Both combatants are on five-fight win streaks, and while Diaz has been well known in the MMA world for years, 2009 was the year in which Zaromski established himself as a breakout star.
So how will the fight play out? Let's take a look.
While no one is doubting either man's credentials -- especially their recent histories -- an interesting thing to note about this title encounter is that Diaz has not fought at 170 pounds since 2006, while Zaromskis has never before fought for Strikeforce.
While neither of those facts disqualfied them from inclusion in a title bout. only one of those two facts has any significance come fight time: Diaz's weight. Since leaving the UFC in 2006, he's bounced around from catchweights ranging from 160 pounds to 180 pounds. This title fight with Zaromskis will be, at least according to him, a long awaited return to welterweight.
"I'm very happy to fight at that weight," he said on a recent teleconference. "I look the best at that weight. I like it, I feel the best at that weight. I've been waiting for a long time to fight in here at this weight class. Those last two fights weren't my idea. I've fought at welterweight most of my life, so this isn't a new thing to me. I'm happy to fight at welterweight."
If Diaz (20-7) is indeed most comfortable at 170, he's got a few built-in advantages against Zaromskis; namely, height and reach.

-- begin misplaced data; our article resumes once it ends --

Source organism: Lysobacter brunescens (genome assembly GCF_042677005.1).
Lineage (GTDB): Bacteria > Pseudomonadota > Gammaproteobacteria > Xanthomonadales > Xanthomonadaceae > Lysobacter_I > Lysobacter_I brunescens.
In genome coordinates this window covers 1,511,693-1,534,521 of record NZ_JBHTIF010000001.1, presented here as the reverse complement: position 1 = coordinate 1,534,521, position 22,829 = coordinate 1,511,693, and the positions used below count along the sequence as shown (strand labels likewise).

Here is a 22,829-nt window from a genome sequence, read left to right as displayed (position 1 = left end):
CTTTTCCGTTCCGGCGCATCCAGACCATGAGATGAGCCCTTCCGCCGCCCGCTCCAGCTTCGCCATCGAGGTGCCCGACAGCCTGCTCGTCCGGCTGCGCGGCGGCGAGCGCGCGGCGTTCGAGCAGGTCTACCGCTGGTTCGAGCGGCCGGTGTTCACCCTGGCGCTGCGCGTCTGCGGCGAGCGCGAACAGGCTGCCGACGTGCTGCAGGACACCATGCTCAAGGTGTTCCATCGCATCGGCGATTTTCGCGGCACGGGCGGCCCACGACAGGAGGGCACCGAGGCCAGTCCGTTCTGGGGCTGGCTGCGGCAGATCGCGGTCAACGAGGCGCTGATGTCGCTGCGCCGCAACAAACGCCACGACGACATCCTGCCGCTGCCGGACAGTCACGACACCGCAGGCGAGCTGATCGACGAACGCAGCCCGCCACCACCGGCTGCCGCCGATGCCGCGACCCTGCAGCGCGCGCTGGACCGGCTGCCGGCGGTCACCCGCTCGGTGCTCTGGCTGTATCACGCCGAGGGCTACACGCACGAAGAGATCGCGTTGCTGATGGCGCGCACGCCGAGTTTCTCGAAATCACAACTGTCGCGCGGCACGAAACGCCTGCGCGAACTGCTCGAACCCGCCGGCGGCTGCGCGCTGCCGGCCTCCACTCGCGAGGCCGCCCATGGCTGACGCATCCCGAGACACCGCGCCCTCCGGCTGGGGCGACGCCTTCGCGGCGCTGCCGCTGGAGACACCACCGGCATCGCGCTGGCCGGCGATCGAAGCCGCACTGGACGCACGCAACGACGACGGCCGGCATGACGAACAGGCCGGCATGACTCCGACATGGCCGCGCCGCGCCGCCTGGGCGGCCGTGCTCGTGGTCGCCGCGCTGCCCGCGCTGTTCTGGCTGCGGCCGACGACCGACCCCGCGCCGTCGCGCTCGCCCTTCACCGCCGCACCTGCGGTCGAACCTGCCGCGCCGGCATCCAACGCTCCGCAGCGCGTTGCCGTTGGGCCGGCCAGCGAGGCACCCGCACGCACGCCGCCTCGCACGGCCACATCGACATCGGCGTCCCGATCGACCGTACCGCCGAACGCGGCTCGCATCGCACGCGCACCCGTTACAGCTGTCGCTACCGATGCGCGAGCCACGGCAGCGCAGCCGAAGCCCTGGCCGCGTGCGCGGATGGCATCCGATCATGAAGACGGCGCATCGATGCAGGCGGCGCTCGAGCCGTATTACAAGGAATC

At 6-foot-1, Diaz has four inches on his opponent. Known for a pawing jab and tremendous punching volume, Diaz uses a relentless pace to wear down opponents and keep openings against him to a minimum. He seems to have perfected the style, losing only once in his last 11 bouts, and that only to K.J. Noons due to a cut stoppage. (He also had a no contest against Takanori Gomi in which he had a win overturned due to a positive post-fight drug test.)
In Zaromskis, though, he faces an opponent who has many weapons in his game that can give him trouble.
Like Diaz, Zaromskis is a southpaw who favors striking in a fight. Unlike Diaz, who favors a more traditional boxing style, Zaromskis is more of a kickboxer. He likes to throw frequent knees and kicks to the body, leading to occasional head kicks.
Those head kicks have become his calling card over the last year, as he's had three straight wins come as a result of the weapon, including highlight reel victories over Jason High and Mach Sakurai.
That style could give him a slight advantage in the standup, but then again, it seems that every time Diaz is considered the lesser striker in a bout, he ends up proving the experts wrong. As a result, the standup portion of the bout -- which could end up being the entire match itself -- could be an instant classic. Both men keep a strong pace, and Diaz's volume vs. Zaromski's power should be riveting.
The only facet in which one man has a decided edge on the other is a ground game. Diaz is a decorated black belt, and even Zaromskis admits ending up on the ground would be a mistake. But despite a ground advantage against most of his opponents, Diaz has never really shown a true desire or made any extended efforts to drag any foe to the ground, and I don't expect him to do so here, either.
I fully expect Zaromskis-Diaz will steal the show from Herschel Walker and be one of the most memorable bouts of the year with bell-to-bell action. I believe that Diaz will eschew his reach advantage and look to fight inside to take away some of Zaromski's kicks, as well as open the door to a possible clinch and takedown. Even if the match plays to expectations and stays upright for the duration, Zaromskis is capable of the upset, but I think Diaz's volume and improved power will wear Zaromskis down over the course of the five-round bout and he'll win a hard-fought decision.